Larimer County, Rocky Mountain National Park ease coronavirus restrictions




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Outdoor recreation opportunities around Larimer County will increase in the coming week as COVID-19 restrictions ease.

Rocky Mountain National Park will begin its phased reopening Wednesday with limited services and access. The majority of roads and trailheads will be open and shuttle service will be available, although occupancy on shuttle vehicles will be limited to 15 people at a time.

Campgrounds will be closed; so will visitor centers and the park entrance at Wild Basin. The upper part of Trail Ridge Road will be closed because of snow conditions.

The number of vehicles entering the park will be metered throughout the day and limited to prevent overcrowding.

“When the parking lots fill, we’ll just have to stop people at the entrance stations,” RMNP Superintendent Darla Sidles told the county commissioners Tuesday. “That could get very interesting as the weekend comes around and we start seeing a lot more visitors.”

New entry system could be coming: Rocky Mountain National Park proposes entry reservations to limit visitors

Larimer County will open its campgrounds to tents and soft-sided camping units beginning June 1.

All campgrounds at Horsetooth Reservoir, Carter Lake, Pinewood Reservoir, Flatiron Reservoir and Hermit Park Open Space are open.

Cabins and tipis will remain closed out of concern about cleaning them to an appropriate level, said Daylan Figgs, director of Larimer County Natural Resources.

“I see them closed into the foreseeable future,” Figgs said in an interview.

Restroom facilities at campgrounds will be open, but shower houses, group picnic sites and pavilions, and swim beaches will remain closed.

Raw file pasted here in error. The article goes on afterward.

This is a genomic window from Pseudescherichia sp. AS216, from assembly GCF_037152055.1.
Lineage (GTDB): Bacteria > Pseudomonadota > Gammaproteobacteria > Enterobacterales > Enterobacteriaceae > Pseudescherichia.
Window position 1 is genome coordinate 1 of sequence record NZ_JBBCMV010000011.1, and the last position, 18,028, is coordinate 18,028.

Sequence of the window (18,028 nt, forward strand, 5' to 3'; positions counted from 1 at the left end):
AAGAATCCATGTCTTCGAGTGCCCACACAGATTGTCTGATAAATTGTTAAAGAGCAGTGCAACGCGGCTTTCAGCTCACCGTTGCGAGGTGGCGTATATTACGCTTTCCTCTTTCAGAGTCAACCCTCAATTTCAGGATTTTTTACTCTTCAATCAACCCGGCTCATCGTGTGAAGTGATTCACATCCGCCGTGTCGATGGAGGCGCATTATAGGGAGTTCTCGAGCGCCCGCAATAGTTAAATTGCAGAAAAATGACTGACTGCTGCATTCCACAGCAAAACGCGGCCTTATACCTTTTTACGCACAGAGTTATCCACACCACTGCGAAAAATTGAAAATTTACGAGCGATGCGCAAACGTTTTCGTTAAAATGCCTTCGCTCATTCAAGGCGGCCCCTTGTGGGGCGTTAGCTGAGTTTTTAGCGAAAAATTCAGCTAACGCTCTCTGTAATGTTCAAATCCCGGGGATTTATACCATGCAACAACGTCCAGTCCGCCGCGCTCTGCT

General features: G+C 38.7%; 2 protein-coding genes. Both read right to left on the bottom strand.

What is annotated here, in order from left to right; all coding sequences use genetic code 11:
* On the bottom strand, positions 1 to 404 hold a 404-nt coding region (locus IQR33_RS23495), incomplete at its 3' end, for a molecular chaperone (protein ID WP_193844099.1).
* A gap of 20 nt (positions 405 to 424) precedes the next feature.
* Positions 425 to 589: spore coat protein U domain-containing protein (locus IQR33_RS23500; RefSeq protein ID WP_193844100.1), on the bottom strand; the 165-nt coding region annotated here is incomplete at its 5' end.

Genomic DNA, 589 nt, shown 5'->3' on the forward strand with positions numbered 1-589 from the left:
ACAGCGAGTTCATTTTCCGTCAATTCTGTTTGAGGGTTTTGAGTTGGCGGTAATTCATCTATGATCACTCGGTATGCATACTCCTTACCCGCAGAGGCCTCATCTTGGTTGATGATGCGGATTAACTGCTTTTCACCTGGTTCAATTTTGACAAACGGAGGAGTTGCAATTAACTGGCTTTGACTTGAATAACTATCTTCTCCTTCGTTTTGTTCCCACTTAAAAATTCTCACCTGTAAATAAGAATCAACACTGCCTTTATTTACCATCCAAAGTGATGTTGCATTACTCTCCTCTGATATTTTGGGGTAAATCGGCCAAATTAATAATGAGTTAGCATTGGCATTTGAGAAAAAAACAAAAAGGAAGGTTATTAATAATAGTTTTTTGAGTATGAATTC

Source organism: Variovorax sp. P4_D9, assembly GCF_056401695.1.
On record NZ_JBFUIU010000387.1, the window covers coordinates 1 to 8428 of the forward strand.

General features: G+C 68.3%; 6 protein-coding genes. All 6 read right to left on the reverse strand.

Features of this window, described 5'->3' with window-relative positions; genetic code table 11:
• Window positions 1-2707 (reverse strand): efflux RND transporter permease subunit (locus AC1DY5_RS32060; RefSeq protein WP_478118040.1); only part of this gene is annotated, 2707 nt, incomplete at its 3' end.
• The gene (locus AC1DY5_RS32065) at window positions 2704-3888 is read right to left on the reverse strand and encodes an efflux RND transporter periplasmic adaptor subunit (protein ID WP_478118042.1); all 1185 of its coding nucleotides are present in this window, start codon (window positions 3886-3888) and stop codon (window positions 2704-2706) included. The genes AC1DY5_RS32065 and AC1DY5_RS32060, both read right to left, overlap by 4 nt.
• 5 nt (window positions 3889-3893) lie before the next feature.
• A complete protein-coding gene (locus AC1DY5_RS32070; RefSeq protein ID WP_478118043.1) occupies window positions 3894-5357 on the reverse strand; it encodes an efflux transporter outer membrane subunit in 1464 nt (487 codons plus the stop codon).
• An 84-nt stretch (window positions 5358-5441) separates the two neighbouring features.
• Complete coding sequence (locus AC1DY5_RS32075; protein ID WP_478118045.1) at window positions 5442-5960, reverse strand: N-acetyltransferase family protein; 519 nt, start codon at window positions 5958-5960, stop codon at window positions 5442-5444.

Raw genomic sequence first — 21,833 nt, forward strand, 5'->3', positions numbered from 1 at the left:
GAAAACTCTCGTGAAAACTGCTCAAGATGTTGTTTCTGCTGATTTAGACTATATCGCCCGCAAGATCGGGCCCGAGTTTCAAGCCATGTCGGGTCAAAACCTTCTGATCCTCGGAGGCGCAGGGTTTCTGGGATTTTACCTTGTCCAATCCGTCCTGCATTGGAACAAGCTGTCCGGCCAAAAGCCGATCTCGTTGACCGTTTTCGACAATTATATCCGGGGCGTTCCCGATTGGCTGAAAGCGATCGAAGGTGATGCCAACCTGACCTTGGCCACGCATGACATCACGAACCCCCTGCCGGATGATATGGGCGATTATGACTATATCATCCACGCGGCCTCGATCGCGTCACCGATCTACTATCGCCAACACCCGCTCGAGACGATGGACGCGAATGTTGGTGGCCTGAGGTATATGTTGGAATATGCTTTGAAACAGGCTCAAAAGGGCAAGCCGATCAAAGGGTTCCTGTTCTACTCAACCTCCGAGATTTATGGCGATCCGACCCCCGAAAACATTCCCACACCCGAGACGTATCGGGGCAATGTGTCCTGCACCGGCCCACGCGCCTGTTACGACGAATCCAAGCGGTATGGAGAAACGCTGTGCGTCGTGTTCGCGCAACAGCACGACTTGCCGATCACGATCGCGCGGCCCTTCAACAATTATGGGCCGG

Camping at Carter Lake and Horsetooth Reservoir is limited to eight people per site.

Hermit Park allows a maximum of six people per site.

Park visitors are reminded to practice social distancing by staying at least 6 feet from other visitors and wearing face coverings when distancing is not possible.

Officials at Rocky Mountain National Park are still waiting on approval from the Department of the Interior for their plans to open campgrounds and other facilities at the park beginning June 4.

The plan calls for requiring reservations to drive into the park. Entries would be booked in advance through the website

Entry permits covering two-hour windows would be required between 6 a.m. and 5 p.m. Entrance fees could be paid at the time of making reservations.

Initially, 60% of the park’s maximum parking capacity would allocated, or about 4,800 vehicles per day. That would allow about 13,500 visitors per day, park officials say.

If the June 4 opening plan is approved, about half the campsites at Moraine Park and Glacier Basin campgrounds would be available for reservations. Other camping areas would remain closed but might be open later in the summer.

FAQ: Larimer County got the OK for lighter coronavirus restrictions. What does it mean?

Kevin Duggan is a senior columnist and reporter. Contact him at kevinduggan@coloradoan.comSupport his work and that of other Coloradoan journalists by purchasing a digital subscription today.

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